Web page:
I had to get a new pair of walking boots last month in preparation for my Madeiran walkabout (click to read 5 Things You Need To Know About Madeira in Winter) but I also needed something that, given the significant financial investment a decent pair would be, could serve me well on my travels in South East Asia in the hottest months.
I went into Cotswold Outdoor with a lightweight approach shoe in mind (as I didn't really know how much hardcore walking I'd be doing). I came out with a pair of full grain leather entry level walking boots. But here's why...
From a purely aesthetic point of view, the Merrells to my mind are just so ugly to wear. And I don't admit to that lightly. I'm not easily embarrassed nor am I particularly image conscious. I always take comfort and practicality over fashion. However, in the case of the Merrells, they would have had to have felt like sex for my feet in order to persuade me to part with money to wear the ugliest shoes in the world.
But something about the Scarpa shoe still wasn't quite right either. All of them, in fact, just felt a little... I don't know, wishy washy on my feet.
Then I thought about all of my footwear. All boots. Ankle boots, calf or knee highs, I realised that I only wear boots. So it was time to think a little chunkier.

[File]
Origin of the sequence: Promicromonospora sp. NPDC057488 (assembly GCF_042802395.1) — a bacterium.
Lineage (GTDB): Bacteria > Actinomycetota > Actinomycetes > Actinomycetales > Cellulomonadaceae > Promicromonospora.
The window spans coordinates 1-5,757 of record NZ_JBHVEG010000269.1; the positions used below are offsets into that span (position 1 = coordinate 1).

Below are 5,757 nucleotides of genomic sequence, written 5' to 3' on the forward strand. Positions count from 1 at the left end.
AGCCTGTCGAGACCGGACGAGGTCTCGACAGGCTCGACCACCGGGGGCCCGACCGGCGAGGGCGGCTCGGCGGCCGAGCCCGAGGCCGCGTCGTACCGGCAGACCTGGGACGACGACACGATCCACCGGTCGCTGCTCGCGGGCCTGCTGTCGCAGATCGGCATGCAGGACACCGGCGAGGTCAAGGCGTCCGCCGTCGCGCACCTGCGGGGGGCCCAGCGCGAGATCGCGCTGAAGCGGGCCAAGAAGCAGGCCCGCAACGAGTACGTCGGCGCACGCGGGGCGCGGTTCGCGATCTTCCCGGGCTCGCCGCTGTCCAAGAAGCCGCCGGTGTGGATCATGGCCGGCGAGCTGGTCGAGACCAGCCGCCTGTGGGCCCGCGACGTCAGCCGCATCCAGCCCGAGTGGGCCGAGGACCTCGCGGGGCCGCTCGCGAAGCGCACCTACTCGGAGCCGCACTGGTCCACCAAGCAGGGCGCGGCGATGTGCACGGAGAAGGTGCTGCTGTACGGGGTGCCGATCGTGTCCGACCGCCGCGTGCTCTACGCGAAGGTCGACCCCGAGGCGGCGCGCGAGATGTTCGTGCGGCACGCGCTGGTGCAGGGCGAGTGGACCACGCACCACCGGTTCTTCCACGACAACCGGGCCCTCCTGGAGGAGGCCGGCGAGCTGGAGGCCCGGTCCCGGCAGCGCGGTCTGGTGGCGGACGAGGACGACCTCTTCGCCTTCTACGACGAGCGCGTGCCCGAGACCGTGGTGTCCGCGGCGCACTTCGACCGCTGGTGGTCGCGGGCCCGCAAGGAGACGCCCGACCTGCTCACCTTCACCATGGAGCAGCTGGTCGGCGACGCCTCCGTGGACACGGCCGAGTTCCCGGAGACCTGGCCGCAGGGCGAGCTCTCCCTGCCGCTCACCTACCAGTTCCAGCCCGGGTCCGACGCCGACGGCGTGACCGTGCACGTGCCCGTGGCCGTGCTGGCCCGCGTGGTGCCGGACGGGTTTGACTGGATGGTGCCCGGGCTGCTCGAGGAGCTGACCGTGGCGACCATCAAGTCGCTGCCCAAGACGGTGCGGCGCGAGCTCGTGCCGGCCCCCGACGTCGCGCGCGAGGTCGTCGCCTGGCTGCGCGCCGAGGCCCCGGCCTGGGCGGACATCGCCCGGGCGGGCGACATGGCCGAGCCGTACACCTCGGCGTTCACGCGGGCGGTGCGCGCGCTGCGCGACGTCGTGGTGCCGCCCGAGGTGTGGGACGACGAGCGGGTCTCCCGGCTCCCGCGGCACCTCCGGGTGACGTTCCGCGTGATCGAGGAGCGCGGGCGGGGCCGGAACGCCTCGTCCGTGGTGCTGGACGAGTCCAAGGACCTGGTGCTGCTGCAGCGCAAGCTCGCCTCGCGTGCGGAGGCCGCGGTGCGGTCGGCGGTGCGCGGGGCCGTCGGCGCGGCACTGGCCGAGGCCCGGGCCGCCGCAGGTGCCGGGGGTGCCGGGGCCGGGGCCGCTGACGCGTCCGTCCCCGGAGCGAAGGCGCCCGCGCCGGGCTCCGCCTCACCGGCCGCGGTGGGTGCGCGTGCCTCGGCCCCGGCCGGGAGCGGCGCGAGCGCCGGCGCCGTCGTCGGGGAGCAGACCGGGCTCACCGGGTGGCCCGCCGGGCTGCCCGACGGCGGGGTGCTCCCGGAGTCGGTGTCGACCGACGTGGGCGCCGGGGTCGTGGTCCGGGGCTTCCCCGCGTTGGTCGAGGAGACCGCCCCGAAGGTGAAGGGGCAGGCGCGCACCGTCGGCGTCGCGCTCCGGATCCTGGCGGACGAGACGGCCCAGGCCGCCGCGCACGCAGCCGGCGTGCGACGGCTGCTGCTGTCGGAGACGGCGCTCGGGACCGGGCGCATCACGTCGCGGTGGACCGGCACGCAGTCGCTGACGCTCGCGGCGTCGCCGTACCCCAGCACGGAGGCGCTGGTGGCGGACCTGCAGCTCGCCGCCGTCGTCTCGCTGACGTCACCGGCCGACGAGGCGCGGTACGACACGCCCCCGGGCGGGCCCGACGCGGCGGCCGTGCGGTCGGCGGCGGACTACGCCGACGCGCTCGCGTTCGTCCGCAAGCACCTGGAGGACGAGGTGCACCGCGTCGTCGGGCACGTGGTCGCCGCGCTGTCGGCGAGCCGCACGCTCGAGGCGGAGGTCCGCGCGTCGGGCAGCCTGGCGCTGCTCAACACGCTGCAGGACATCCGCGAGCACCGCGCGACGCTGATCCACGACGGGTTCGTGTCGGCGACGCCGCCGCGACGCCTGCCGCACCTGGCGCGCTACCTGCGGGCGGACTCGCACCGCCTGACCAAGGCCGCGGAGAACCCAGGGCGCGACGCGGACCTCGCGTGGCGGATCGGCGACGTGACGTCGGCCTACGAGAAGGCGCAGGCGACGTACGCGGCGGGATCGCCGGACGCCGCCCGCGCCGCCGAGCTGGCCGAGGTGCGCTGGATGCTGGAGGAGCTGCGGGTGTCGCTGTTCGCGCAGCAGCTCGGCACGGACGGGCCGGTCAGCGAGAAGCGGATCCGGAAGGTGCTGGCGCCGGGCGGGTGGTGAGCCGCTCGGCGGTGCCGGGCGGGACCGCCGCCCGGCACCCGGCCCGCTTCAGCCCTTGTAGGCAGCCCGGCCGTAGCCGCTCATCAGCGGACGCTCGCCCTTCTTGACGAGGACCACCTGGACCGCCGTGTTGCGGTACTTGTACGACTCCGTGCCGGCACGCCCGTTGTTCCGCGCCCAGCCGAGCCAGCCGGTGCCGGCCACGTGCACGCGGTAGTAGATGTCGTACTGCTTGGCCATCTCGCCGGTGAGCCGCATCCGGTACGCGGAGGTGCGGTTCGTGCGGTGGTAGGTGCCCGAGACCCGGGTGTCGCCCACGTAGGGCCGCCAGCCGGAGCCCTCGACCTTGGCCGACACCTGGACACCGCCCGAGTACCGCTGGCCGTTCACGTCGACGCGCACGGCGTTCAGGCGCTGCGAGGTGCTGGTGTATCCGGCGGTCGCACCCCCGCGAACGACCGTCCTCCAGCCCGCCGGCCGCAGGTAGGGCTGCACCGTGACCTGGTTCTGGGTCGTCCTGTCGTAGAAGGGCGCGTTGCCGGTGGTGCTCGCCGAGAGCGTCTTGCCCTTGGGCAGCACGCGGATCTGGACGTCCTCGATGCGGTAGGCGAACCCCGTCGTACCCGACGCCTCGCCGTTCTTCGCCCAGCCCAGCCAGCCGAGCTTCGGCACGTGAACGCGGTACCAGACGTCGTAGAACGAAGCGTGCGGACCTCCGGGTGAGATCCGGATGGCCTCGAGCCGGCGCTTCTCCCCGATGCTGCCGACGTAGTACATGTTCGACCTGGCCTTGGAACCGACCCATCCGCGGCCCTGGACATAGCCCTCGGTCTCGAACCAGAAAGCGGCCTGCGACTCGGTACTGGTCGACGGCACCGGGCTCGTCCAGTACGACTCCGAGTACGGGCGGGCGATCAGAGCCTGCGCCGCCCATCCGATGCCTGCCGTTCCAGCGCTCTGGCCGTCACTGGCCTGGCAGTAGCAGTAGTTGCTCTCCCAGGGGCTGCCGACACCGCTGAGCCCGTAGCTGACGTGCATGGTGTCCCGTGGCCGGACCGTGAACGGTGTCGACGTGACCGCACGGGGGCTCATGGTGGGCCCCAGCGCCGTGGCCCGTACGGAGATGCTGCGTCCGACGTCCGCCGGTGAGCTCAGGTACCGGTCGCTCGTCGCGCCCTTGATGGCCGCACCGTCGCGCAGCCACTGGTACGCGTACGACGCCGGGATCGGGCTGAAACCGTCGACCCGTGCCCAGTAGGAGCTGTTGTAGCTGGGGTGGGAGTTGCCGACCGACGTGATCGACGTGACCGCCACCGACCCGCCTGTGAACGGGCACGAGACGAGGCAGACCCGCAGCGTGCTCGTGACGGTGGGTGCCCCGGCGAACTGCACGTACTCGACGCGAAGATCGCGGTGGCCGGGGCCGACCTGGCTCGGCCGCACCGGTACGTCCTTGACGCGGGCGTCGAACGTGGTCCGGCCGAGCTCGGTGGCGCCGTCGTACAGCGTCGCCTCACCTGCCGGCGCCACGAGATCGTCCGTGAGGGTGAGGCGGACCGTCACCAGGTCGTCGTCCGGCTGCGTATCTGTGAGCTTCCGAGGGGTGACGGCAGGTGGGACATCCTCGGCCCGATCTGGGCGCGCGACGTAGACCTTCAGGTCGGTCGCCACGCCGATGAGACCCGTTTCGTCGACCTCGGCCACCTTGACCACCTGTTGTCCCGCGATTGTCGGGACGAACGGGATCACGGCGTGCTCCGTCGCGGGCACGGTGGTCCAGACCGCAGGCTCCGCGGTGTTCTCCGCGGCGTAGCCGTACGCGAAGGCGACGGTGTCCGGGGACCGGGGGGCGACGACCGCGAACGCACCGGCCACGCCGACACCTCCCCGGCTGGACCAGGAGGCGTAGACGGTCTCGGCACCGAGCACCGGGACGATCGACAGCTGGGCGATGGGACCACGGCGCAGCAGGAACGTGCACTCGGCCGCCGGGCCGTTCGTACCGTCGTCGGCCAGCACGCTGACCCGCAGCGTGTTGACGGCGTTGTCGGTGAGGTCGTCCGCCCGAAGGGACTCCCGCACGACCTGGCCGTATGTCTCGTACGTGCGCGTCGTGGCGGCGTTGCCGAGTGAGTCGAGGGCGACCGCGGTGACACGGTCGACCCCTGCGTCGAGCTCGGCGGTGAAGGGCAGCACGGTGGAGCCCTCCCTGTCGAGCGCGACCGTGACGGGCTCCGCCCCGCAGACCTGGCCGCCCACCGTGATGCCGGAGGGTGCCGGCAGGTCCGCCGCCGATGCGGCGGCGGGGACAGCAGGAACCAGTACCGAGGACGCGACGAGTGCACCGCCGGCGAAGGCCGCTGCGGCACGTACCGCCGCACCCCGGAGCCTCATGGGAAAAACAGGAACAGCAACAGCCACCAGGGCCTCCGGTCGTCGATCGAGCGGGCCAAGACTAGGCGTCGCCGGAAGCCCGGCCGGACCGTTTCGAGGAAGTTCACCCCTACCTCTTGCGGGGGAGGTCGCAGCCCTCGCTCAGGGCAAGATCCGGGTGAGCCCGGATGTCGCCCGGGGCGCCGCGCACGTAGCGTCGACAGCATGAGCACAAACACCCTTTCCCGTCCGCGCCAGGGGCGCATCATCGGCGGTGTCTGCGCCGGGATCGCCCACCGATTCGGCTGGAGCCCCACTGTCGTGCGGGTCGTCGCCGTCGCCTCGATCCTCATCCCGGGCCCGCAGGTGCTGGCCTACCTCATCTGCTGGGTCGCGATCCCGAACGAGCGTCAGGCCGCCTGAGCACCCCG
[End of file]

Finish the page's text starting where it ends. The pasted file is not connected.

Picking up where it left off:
As soon as the Scarpa Terra GTX walking boots were on my feet, they just felt... right. Cushioned on the inside, sturdy underfoot and, a huge plus for me, particularly after all the tying and untying of laces that I'd done by this point, so so so easy to do up. Just pull on the laces with both hands and they tighten all the way from the bottom on their own. None of this faff with having to tighten each 'rung' in the lace ladder from the bottom up individually (so tedious).
And you know what? I just think they look really nice. I'm not very girly and, as I've already said, I like leather boots, but they have an old school walking boot charm about them. They don't shout - at least not to me - 'Hey, I'm semi-retired and quite into rambling', which many of the others do. And at between £115 and £140 a pair (depending on where you buy them), they're not going to work for some of you on a reduced budget. But, in my humble opinion, if you're able to spend the money you can't go too far wrong with these.
So, having walked, hiked and scrambled at least 40km on treacherous paths and in the wet since buying them, I feel very happy with my purchase. So happy, in fact, that I'm still wearing them. In London. They're leather, so they need some TLC, and I am treating them with Nikwax Waterproofing Wax for Leather (also from Cotswold Outdoor). I'll see how they cope with the jungle and give you an update after they've had a bit more wear.
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